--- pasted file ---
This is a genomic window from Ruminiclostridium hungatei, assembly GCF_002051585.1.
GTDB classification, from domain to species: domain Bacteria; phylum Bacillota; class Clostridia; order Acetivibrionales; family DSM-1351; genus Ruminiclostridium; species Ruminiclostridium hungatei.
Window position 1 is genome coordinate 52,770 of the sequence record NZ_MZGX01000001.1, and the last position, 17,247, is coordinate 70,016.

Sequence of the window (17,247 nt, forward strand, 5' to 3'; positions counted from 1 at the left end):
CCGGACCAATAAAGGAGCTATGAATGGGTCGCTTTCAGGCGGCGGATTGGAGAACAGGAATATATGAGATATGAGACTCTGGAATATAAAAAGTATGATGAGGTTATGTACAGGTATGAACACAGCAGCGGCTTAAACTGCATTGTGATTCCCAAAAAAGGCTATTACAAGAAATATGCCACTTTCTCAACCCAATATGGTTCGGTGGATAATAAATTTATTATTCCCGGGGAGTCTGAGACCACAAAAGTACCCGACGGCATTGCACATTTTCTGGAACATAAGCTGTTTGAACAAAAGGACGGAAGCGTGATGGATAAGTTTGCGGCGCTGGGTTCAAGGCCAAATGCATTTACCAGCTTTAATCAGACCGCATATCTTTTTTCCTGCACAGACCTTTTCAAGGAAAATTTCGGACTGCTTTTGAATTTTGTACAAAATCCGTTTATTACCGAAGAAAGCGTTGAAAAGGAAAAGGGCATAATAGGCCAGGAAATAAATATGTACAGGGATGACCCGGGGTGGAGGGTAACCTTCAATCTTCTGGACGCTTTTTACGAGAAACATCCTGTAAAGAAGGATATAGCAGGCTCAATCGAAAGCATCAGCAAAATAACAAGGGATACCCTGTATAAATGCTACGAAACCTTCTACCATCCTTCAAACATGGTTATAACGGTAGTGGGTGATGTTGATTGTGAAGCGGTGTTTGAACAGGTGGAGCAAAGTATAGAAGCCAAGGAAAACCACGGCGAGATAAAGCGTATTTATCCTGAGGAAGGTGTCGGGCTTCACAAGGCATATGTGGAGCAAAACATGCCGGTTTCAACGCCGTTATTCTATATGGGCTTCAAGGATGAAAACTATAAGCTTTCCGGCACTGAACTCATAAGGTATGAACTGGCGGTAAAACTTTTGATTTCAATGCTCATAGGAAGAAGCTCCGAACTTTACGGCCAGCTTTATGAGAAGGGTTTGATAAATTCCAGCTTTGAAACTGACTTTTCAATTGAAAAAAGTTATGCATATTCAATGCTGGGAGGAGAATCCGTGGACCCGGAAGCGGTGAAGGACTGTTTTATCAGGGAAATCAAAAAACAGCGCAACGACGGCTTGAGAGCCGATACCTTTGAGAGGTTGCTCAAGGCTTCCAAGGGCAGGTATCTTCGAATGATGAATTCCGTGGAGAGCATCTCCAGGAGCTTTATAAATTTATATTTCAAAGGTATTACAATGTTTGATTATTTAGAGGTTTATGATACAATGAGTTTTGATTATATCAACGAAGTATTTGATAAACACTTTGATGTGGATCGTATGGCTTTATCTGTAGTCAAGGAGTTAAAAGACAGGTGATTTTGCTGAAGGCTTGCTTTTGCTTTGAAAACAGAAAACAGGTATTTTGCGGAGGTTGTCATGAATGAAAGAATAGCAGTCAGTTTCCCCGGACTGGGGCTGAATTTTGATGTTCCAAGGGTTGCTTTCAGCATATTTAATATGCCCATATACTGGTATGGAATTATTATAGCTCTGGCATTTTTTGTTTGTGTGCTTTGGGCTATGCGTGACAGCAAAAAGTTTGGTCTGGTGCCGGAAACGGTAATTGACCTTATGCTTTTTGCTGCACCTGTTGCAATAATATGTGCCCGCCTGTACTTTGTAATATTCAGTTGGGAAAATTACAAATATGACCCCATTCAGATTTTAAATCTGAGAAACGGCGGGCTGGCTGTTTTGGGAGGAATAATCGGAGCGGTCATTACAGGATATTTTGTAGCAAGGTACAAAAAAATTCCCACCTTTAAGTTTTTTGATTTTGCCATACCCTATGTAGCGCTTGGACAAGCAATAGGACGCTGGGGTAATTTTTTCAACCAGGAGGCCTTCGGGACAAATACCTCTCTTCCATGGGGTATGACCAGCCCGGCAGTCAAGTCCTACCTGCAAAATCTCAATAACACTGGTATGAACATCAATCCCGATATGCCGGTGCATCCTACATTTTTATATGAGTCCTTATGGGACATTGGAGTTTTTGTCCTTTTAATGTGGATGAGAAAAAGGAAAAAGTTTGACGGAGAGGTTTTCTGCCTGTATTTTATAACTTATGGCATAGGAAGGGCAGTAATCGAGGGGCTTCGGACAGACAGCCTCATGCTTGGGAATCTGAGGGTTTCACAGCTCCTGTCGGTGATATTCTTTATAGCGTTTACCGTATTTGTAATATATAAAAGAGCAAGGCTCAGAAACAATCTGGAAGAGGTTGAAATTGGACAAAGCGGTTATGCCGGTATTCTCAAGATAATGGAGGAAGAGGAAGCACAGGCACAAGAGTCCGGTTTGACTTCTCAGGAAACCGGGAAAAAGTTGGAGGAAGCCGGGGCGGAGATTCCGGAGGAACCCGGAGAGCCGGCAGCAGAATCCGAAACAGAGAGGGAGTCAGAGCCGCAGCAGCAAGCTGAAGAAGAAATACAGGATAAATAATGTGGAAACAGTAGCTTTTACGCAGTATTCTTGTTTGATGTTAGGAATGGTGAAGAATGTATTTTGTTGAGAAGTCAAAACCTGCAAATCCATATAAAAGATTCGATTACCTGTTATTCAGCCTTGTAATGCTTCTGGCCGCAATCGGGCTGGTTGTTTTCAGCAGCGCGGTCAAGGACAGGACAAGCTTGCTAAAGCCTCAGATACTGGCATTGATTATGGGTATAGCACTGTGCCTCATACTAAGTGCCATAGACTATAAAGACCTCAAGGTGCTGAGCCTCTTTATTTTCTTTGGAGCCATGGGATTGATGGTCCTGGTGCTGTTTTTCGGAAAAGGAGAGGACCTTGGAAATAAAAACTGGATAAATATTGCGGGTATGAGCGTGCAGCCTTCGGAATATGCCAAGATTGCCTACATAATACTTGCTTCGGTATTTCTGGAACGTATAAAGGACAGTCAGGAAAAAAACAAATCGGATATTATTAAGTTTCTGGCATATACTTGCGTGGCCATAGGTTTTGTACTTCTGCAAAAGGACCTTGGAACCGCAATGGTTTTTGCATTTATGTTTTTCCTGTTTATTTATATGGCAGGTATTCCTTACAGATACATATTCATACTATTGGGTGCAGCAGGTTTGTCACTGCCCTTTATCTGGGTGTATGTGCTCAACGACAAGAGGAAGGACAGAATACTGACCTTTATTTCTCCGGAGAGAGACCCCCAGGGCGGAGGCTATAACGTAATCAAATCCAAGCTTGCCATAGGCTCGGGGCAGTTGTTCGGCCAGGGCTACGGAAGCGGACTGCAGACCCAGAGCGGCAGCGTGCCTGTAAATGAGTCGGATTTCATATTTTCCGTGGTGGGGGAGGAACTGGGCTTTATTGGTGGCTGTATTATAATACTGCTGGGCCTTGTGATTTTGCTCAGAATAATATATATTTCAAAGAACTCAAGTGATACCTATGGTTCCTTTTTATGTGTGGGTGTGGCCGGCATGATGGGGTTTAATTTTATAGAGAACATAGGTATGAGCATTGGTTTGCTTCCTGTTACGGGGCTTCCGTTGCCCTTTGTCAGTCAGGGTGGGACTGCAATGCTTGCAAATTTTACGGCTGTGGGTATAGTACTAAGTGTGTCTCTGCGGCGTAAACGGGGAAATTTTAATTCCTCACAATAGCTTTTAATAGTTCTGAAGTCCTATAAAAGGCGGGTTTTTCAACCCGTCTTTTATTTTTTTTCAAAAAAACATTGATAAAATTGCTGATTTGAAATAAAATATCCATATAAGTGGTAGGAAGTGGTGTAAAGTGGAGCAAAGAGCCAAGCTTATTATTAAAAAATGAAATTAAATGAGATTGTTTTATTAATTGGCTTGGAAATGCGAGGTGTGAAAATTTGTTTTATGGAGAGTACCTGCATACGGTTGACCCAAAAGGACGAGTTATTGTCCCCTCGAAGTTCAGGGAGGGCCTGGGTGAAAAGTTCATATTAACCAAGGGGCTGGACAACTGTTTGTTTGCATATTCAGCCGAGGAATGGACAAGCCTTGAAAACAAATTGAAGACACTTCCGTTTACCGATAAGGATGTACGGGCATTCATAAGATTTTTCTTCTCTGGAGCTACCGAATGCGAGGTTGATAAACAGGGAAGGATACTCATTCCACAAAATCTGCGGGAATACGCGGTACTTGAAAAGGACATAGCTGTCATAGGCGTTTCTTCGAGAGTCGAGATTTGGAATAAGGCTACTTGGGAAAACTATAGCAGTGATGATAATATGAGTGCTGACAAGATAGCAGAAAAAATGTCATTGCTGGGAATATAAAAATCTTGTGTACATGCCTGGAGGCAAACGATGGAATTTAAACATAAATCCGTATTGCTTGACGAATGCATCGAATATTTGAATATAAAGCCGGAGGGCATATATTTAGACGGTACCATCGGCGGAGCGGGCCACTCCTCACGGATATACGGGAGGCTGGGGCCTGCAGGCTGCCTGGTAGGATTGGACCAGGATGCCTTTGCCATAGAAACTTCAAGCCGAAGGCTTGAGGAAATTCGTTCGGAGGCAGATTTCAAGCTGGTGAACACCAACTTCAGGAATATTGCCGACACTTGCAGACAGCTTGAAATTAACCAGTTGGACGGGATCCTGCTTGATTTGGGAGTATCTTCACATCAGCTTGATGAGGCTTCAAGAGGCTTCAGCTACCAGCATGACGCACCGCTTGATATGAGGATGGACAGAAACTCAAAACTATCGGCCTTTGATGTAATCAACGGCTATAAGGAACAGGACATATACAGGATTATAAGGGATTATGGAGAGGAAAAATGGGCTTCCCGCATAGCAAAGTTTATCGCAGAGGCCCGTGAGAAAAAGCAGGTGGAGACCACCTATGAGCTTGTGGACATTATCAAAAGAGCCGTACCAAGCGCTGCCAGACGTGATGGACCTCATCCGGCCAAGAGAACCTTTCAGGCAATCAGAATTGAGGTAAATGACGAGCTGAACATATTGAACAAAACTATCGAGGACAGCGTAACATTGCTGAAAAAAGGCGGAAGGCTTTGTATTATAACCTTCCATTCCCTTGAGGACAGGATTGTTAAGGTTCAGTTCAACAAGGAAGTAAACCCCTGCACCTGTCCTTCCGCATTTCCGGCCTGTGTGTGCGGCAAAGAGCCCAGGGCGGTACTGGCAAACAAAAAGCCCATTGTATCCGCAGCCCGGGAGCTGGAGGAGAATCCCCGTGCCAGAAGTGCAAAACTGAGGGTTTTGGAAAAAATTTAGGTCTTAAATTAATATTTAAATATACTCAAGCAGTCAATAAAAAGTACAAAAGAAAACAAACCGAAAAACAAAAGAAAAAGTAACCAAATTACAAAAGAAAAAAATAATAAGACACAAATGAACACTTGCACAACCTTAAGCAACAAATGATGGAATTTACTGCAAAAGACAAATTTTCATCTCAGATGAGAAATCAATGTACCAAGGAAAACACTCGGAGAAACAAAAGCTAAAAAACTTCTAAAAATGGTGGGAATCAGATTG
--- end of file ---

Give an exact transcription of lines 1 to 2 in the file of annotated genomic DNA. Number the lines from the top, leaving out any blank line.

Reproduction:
This is a genomic window from Ruminiclostridium hungatei, assembly GCF_002051585.1.
GTDB classification, from domain to species: domain Bacteria; phylum Bacillota; class Clostridia; order Acetivibrionales; family DSM-1351; genus Ruminiclostridium; species Ruminiclostridium hungatei.